Several Table Mountain hiking routes involves traverses to circumvent sheer cliffs, link up with adjacent routes or access a different side / part of the mountain. Most of them involve exposure to heights, some more than others, and a few touching on the extreme. If you have a good head for heights and a solid sense of adventure, then structuring your Table Mountain hike to include a traverse adds spice to the experience.
On the eastern / Suburban side of the mountain, Carrel’s Ledge above Ascension Ravine can be done as an add-on to the Hiddingh-Ascension route, providing an exhilarating finish to a challenging ascent. The traverse are easily accessible from the summit, though not obvious. Not recommended in winter. It involves only one scary bit: rounding the outside of a bulging rock on the edge of a considerable drop – not difficult, just intimidating, like most of the crux moves on traverses.
Further round the corner, above the Saddle (the neck linking Table Mountain with Devil’s Peak) can be found the Ledges-Silverstream Traverse. Much longer than Carrel’s, it involves only one exposed titbit, and can be accessed via Silverstream Ravine or the Ledges route.
One of the better known traverses, the Right Face-Arrow Face Traverse, is located about 16o meters below the upper cable station and slightly to the left. It spans a massive amphitheatre, linking two buttresses in the process, and involves two passageways, where the traverse sneaks behind massive rock sabs cleaving off the cliff. Easily accessible from high up India Venster route, or from the summit along Fountain Ledge.
Table Mountain hikes shouldn’t be seen as just a means to the summit, but as a journey, an adventure, an exploration. One of the more challenging traverses, the Grotto-Fountain-Cairn, links up three ravines, taking in a lot of the mountain in the process and providing unique perspectives on the landscape. Overlooking Camps Bay on the west side of the mountain, it picks a sensational line across majestic cliffs, involving ample exposure to heights and a few bits of scrambling.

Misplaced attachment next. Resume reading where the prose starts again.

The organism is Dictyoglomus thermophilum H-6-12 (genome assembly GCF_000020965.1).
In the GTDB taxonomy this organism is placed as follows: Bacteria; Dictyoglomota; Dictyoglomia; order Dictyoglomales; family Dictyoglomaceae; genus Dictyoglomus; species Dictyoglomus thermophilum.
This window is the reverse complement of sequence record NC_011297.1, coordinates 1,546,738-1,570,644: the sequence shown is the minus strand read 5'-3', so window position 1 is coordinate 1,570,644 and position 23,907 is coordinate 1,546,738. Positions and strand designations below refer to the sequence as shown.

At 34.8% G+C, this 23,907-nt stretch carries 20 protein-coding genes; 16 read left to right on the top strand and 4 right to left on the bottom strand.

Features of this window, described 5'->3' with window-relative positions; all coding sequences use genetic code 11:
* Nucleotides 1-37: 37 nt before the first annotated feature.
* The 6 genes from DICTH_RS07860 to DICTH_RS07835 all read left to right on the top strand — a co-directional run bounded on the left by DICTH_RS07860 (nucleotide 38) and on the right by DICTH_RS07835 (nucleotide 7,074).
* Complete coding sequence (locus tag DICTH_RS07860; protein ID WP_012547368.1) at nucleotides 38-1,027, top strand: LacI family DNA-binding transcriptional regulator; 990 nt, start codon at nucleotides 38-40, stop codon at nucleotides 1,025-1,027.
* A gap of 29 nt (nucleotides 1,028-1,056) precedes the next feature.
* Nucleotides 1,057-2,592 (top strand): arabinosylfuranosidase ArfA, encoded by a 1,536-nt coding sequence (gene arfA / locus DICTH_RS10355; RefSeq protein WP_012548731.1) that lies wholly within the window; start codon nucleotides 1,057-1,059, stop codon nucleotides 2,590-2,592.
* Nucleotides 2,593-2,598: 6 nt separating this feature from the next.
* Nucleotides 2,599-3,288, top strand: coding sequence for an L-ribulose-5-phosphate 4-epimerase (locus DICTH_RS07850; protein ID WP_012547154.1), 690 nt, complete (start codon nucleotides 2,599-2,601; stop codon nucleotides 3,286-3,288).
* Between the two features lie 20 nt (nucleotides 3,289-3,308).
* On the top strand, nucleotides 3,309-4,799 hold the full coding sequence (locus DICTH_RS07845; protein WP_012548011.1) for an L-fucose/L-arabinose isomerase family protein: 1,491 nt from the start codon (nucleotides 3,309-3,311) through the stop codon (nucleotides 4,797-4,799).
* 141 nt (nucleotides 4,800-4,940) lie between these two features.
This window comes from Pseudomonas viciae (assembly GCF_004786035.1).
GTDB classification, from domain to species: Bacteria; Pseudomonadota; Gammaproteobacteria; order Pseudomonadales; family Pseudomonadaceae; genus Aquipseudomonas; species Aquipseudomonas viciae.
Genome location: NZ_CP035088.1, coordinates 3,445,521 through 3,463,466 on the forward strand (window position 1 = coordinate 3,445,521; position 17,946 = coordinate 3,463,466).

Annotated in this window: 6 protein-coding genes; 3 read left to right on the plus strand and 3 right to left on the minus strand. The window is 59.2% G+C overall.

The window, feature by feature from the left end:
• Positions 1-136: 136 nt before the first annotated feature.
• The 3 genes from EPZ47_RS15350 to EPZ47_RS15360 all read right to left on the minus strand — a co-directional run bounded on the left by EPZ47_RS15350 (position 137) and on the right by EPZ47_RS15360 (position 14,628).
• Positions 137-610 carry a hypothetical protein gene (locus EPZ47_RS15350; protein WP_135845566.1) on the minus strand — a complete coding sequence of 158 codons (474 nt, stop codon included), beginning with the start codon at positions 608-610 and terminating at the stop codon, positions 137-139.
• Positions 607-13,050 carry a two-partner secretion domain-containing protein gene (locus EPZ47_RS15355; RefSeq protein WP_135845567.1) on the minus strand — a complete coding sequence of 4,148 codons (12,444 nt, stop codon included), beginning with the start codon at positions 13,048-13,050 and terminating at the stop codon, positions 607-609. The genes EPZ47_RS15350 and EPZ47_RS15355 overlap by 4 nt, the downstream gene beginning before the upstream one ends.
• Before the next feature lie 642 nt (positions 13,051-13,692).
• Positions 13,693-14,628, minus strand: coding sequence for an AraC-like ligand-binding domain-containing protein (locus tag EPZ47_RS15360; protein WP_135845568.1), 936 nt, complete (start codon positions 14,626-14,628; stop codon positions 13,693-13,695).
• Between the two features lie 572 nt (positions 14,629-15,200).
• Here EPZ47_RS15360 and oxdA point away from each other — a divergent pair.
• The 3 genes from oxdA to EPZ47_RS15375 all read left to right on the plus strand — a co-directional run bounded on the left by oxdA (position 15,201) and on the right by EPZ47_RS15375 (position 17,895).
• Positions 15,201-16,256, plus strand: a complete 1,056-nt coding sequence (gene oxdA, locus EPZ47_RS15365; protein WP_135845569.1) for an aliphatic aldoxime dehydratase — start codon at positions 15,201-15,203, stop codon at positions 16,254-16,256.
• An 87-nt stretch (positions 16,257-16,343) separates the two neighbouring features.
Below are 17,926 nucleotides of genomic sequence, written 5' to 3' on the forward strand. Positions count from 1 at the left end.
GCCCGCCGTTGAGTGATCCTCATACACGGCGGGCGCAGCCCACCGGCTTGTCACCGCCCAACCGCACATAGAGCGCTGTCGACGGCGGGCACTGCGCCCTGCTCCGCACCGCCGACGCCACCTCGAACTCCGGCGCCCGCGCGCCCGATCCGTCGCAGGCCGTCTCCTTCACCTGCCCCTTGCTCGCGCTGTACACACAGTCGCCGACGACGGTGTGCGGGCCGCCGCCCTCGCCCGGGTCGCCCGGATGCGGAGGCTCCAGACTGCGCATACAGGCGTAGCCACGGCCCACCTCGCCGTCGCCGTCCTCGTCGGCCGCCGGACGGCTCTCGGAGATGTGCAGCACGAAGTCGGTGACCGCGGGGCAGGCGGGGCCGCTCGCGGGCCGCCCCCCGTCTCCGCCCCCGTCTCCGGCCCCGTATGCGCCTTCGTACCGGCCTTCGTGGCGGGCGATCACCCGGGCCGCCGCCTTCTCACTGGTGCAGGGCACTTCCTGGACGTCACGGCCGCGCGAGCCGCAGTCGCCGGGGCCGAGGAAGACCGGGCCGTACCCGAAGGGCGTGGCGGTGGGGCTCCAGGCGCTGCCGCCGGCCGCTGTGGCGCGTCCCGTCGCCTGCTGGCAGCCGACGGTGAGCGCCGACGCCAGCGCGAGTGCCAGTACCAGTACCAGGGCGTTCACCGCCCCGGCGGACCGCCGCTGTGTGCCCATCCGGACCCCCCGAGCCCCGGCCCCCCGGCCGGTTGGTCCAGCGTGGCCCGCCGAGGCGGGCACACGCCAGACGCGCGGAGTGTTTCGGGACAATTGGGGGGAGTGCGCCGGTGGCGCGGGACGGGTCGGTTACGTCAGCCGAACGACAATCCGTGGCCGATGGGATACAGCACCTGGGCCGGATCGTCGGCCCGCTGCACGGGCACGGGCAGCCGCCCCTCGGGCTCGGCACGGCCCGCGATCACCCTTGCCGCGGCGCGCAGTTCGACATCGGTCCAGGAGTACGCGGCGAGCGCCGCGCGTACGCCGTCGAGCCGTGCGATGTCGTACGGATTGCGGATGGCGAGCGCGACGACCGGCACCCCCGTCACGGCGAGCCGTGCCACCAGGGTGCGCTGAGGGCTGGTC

Last but certainly not the least is the Wood-Spring Traverse, running from Spring Buttress – one of the 12 Apostles – into Woody, or Wood, Ravine. This is a pretty serious traverse, and a rope should be used at the crux, which is quite technical and very exposed, though short. The rest of the traverse is exposed for much of the way, but negotiable without rope or terror. Accessible from Woody Ravine, from the top of the Spring Buttress route or ground up along the same route. Leave this one for last, after you’ve ticked off the others – and make sure you’re with someone who can safely provide rope safety.
None of the above traverses should be attempted without the knowledge and experience of a mountain guide or person versed in all aspects of mountain safety and the route itself. Traverses can add much adventure and exhilaration to a hike if done properly, but downright dangerous if approached with a careless, ignorant or flippant attitude.